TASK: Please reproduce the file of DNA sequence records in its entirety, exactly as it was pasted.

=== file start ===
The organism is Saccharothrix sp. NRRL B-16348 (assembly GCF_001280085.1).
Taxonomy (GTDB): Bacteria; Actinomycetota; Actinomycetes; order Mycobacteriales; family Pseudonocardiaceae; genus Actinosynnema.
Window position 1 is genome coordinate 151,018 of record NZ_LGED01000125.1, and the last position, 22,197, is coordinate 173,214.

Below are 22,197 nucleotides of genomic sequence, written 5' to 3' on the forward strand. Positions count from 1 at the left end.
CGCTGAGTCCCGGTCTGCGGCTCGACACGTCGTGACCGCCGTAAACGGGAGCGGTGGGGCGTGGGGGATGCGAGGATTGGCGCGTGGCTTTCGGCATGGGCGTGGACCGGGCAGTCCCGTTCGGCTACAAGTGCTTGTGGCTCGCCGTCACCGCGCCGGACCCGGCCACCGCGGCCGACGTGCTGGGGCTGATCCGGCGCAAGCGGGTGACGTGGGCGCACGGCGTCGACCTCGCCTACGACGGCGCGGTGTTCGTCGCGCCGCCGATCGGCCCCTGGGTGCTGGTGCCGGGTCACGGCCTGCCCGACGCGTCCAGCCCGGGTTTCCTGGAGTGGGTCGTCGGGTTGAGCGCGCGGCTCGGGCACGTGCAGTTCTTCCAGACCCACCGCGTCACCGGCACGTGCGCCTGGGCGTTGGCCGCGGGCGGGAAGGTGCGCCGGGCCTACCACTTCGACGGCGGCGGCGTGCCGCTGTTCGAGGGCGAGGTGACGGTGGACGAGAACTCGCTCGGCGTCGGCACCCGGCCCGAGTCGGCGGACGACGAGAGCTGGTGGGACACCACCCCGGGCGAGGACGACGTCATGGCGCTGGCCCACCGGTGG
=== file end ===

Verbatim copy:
The organism is Saccharothrix sp. NRRL B-16348 (assembly GCF_001280085.1).
Taxonomy (GTDB): Bacteria; Actinomycetota; Actinomycetes; order Mycobacteriales; family Pseudonocardiaceae; genus Actinosynnema.
Window position 1 is genome coordinate 151,018 of record NZ_LGED01000125.1, and the last position, 22,197, is coordinate 173,214.

Below are 22,197 nucleotides of genomic sequence, written 5' to 3' on the forward strand. Positions count from 1 at the left end.
CGCTGAGTCCCGGTCTGCGGCTCGACACGTCGTGACCGCCGTAAACGGGAGCGGTGGGGCGTGGGGGATGCGAGGATTGGCGCGTGGCTTTCGGCATGGGCGTGGACCGGGCAGTCCCGTTCGGCTACAAGTGCTTGTGGCTCGCCGTCACCGCGCCGGACCCGGCCACCGCGGCCGACGTGCTGGGGCTGATCCGGCGCAAGCGGGTGACGTGGGCGCACGGCGTCGACCTCGCCTACGACGGCGCGGTGTTCGTCGCGCCGCCGATCGGCCCCTGGGTGCTGGTGCCGGGTCACGGCCTGCCCGACGCGTCCAGCCCGGGTTTCCTGGAGTGGGTCGTCGGGTTGAGCGCGCGGCTCGGGCACGTGCAGTTCTTCCAGACCCACCGCGTCACCGGCACGTGCGCCTGGGCGTTGGCCGCGGGCGGGAAGGTGCGCCGGGCCTACCACTTCGACGGCGGCGGCGTGCCGCTGTTCGAGGGCGAGGTGACGGTGGACGAGAACTCGCTCGGCGTCGGCACCCGGCCCGAGTCGGCGGACGACGAGAGCTGGTGGGACACCACCCCGGGCGAGGACGACGTCATGGCGCTGGCCCACCGGTGG